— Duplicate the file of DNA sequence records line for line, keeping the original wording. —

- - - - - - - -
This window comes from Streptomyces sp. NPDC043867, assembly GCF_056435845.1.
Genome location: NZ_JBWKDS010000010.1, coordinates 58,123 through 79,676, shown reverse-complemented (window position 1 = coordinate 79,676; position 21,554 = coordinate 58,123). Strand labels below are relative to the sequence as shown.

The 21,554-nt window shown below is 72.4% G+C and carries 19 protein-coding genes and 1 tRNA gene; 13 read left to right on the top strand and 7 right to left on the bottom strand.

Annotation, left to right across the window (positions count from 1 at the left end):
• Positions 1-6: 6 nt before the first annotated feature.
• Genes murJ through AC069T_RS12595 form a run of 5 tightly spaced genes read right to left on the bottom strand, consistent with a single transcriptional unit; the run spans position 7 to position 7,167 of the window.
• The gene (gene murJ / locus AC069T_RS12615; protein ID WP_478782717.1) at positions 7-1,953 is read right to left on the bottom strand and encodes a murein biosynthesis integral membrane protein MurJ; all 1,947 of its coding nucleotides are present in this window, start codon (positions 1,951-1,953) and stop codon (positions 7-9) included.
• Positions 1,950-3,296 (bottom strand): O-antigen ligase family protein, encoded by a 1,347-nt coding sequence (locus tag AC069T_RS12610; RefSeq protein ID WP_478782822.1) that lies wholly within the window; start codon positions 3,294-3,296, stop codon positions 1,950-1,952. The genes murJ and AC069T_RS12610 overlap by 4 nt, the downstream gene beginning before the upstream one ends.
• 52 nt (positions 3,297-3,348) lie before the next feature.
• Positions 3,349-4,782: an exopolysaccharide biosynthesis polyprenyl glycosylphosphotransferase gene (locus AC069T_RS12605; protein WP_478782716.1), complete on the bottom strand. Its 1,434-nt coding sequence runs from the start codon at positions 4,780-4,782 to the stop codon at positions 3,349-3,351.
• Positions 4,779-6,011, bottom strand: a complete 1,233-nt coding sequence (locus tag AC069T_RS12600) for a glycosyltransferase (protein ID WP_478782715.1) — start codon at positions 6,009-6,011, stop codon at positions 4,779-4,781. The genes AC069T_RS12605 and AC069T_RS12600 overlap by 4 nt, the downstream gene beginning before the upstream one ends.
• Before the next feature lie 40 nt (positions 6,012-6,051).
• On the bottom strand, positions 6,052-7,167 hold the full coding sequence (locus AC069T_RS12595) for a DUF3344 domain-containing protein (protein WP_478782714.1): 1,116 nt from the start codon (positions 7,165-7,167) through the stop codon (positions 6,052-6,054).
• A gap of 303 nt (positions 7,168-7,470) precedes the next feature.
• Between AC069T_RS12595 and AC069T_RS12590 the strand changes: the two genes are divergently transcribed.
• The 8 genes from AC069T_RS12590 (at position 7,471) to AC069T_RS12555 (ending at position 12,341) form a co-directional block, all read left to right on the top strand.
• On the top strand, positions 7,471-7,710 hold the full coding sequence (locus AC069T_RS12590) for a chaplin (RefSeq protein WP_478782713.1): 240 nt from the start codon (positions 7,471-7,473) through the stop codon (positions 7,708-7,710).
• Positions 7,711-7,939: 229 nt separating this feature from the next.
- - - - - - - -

This window comes from Streptomyces sp. NPDC043867, assembly GCF_056435845.1.
Genome location: NZ_JBWKDS010000010.1, coordinates 58,123 through 79,676, shown reverse-complemented (window position 1 = coordinate 79,676; position 21,554 = coordinate 58,123). Strand labels below are relative to the sequence as shown.

The 21,554-nt window shown below is 72.4% G+C and carries 19 protein-coding genes and 1 tRNA gene; 13 read left to right on the top strand and 7 right to left on the bottom strand.

Annotation, left to right across the window (positions count from 1 at the left end):
• Positions 1-6: 6 nt before the first annotated feature.
• Genes murJ through AC069T_RS12595 form a run of 5 tightly spaced genes read right to left on the bottom strand, consistent with a single transcriptional unit; the run spans position 7 to position 7,167 of the window.
• The gene (gene murJ / locus AC069T_RS12615; protein ID WP_478782717.1) at positions 7-1,953 is read right to left on the bottom strand and encodes a murein biosynthesis integral membrane protein MurJ; all 1,947 of its coding nucleotides are present in this window, start codon (positions 1,951-1,953) and stop codon (positions 7-9) included.
• Positions 1,950-3,296 (bottom strand): O-antigen ligase family protein, encoded by a 1,347-nt coding sequence (locus tag AC069T_RS12610; RefSeq protein ID WP_478782822.1) that lies wholly within the window; start codon positions 3,294-3,296, stop codon positions 1,950-1,952. The genes murJ and AC069T_RS12610 overlap by 4 nt, the downstream gene beginning before the upstream one ends.
• 52 nt (positions 3,297-3,348) lie before the next feature.
• Positions 3,349-4,782: an exopolysaccharide biosynthesis polyprenyl glycosylphosphotransferase gene (locus AC069T_RS12605; protein WP_478782716.1), complete on the bottom strand. Its 1,434-nt coding sequence runs from the start codon at positions 4,780-4,782 to the stop codon at positions 3,349-3,351.
• Positions 4,779-6,011, bottom strand: a complete 1,233-nt coding sequence (locus tag AC069T_RS12600) for a glycosyltransferase (protein ID WP_478782715.1) — start codon at positions 6,009-6,011, stop codon at positions 4,779-4,781. The genes AC069T_RS12605 and AC069T_RS12600 overlap by 4 nt, the downstream gene beginning before the upstream one ends.
• Before the next feature lie 40 nt (positions 6,012-6,051).
• On the bottom strand, positions 6,052-7,167 hold the full coding sequence (locus AC069T_RS12595) for a DUF3344 domain-containing protein (protein WP_478782714.1): 1,116 nt from the start codon (positions 7,165-7,167) through the stop codon (positions 6,052-6,054).
• A gap of 303 nt (positions 7,168-7,470) precedes the next feature.
• Between AC069T_RS12595 and AC069T_RS12590 the strand changes: the two genes are divergently transcribed.
• The 8 genes from AC069T_RS12590 (at position 7,471) to AC069T_RS12555 (ending at position 12,341) form a co-directional block, all read left to right on the top strand.
• On the top strand, positions 7,471-7,710 hold the full coding sequence (locus AC069T_RS12590) for a chaplin (RefSeq protein WP_478782713.1): 240 nt from the start codon (positions 7,471-7,473) through the stop codon (positions 7,708-7,710).
• Positions 7,711-7,939: 229 nt separating this feature from the next.